What did Chip Kelly take with him when he left Oregon to become the head coach of the Philadelphia Eagles?
Did he take a unique offensive style? Maybe he did, but that style can easily be replicated, perhaps even improved upon.
Did he take with him the gumption and willingness to take risks that made Oregon so hard to predict? Perhaps, but that's not the only way a team can win football games.
Did he carry away Oregon's hip and shiny image? Nah, Phil Knight has that covered.
But he may have stolen Oregon's ability to bring home some of the top recruiting classes in the country. He was a respected coach, brilliant football mind and excellent recruiter, and the fact that he's departed for the NFL has made an impact in Eugene already this offseason.
As of Wednesday afternoon, Oregon had the No. 19 recruiting class in the country according to 247 Sports. Hardly shabby stuff, but hardly the level the program has become accustomed to.
Consider the following, from Aaron Fentress of The Oregonian:
New coach Mark Helfrich will announce his first recruiting class at 1:30 p.m. Wednesday. The class was formed against unenviable circumstances with Kelly leaving and an NCAA investigation pending.
Although committed recruits said those things didn't bother them, as of Tuesday night, Rivals.com had Oregon's recruiting class ranked just seventh in the Pac-12 and 36th in the country.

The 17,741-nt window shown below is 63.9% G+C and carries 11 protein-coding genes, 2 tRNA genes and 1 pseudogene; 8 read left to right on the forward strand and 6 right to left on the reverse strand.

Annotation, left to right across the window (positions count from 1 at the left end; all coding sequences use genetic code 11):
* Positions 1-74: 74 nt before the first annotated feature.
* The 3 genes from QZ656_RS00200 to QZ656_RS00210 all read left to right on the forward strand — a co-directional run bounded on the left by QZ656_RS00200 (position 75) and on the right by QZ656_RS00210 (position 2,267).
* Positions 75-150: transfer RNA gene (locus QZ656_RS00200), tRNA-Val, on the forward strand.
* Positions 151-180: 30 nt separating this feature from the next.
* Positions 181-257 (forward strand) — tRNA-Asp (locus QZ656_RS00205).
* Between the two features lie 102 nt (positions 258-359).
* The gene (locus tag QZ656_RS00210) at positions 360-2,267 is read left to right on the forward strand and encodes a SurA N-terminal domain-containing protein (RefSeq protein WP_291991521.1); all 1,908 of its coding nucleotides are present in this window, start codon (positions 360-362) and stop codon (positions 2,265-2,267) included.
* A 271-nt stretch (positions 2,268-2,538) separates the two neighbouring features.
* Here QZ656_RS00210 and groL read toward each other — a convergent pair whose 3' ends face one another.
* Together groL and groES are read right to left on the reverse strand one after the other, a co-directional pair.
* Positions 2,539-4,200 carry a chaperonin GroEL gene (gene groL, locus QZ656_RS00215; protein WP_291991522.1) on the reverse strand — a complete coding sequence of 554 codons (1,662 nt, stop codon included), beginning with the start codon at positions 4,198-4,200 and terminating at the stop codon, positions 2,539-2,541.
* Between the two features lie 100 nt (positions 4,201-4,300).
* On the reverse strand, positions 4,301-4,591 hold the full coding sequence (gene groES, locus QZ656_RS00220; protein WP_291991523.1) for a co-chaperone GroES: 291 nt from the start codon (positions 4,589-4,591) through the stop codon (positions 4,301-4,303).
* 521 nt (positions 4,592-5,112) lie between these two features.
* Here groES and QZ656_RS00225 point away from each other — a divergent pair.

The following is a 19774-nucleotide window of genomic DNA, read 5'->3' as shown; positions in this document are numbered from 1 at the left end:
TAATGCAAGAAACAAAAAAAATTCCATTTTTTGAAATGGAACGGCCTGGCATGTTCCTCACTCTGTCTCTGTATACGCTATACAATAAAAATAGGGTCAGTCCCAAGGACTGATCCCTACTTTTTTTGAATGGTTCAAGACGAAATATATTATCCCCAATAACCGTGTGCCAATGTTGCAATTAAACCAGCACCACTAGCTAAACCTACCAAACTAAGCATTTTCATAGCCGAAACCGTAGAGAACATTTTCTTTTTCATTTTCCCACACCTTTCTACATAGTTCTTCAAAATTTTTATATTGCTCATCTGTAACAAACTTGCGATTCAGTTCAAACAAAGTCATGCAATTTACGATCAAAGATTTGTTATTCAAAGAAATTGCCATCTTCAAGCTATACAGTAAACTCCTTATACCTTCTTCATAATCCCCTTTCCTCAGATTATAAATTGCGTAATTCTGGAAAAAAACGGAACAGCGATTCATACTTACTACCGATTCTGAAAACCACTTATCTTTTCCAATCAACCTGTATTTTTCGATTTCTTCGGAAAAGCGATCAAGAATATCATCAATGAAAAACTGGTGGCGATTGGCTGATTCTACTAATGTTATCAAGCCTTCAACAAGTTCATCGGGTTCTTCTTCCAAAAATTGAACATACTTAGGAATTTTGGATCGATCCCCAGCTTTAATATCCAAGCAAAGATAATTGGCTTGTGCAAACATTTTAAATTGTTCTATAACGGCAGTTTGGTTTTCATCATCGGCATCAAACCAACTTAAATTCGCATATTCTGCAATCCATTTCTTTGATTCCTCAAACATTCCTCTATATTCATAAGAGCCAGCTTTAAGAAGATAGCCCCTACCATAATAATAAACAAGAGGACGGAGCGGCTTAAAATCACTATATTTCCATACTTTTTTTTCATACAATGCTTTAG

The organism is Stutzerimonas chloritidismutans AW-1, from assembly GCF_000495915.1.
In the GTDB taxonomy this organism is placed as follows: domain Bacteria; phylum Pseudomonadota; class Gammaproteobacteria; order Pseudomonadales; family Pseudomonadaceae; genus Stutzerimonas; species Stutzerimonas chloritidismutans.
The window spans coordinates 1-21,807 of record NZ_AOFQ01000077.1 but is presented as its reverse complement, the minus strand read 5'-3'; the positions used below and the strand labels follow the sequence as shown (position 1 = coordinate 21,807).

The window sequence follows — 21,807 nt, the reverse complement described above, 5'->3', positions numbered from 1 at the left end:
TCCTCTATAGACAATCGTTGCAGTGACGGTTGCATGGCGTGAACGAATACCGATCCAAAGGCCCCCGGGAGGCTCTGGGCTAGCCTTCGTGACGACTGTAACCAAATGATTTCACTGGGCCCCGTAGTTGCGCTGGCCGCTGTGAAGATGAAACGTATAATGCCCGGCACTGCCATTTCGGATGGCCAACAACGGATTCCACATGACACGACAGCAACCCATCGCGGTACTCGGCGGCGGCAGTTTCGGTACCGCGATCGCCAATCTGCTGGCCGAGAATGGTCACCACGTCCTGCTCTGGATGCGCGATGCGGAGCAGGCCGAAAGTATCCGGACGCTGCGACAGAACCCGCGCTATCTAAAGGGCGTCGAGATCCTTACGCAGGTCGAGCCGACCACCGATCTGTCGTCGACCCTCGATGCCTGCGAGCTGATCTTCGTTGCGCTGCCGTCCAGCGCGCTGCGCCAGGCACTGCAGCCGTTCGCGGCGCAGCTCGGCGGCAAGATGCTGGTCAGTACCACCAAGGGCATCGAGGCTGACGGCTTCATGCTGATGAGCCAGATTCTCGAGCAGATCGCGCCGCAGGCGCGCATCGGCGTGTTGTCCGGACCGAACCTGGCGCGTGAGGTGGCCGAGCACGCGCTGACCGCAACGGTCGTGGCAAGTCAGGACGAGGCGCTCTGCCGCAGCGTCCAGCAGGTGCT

Oregon last year ranked fourth and 16th, respectively. In 2011 the Ducks came in second and ninth.
So in the past three years, Oregon's recruiting class has dropped in the rankings. I don't think it's a coincidence that last year Kelly flirted with the NFL and this year finally made the jump.
That is to be expected. When a household name like Kelly leaves a school, prospects will be concerned that the program might regress. And to be fair, Oregon has done a nice job of weathering the storm this year.
But the real question will come in the future. All eyes will be on Helfrich this season. If Oregon underachieves, you can bet there will be questions about the future of Oregon. Prospects will wonder if Kelly took Oregon's run of prominence with him.
It could create a ripple effect that lasts for years and has been already been foreshadowed this offseason. Then again, if Helfrich and the Ducks play up to expectations in 2013, the uncertainty surrounding the new regime will be lessened.
We know that Kelly's departure hurt this year's class. The damage wasn't crippling, but the blow was felt. The real question now is whether or not Helfrich can match Kelly's skills on the recruiting trail in the future.
If he can't, we'll know what Kelly took with him when he went to the NFL—Oregon's place among college football's elite.
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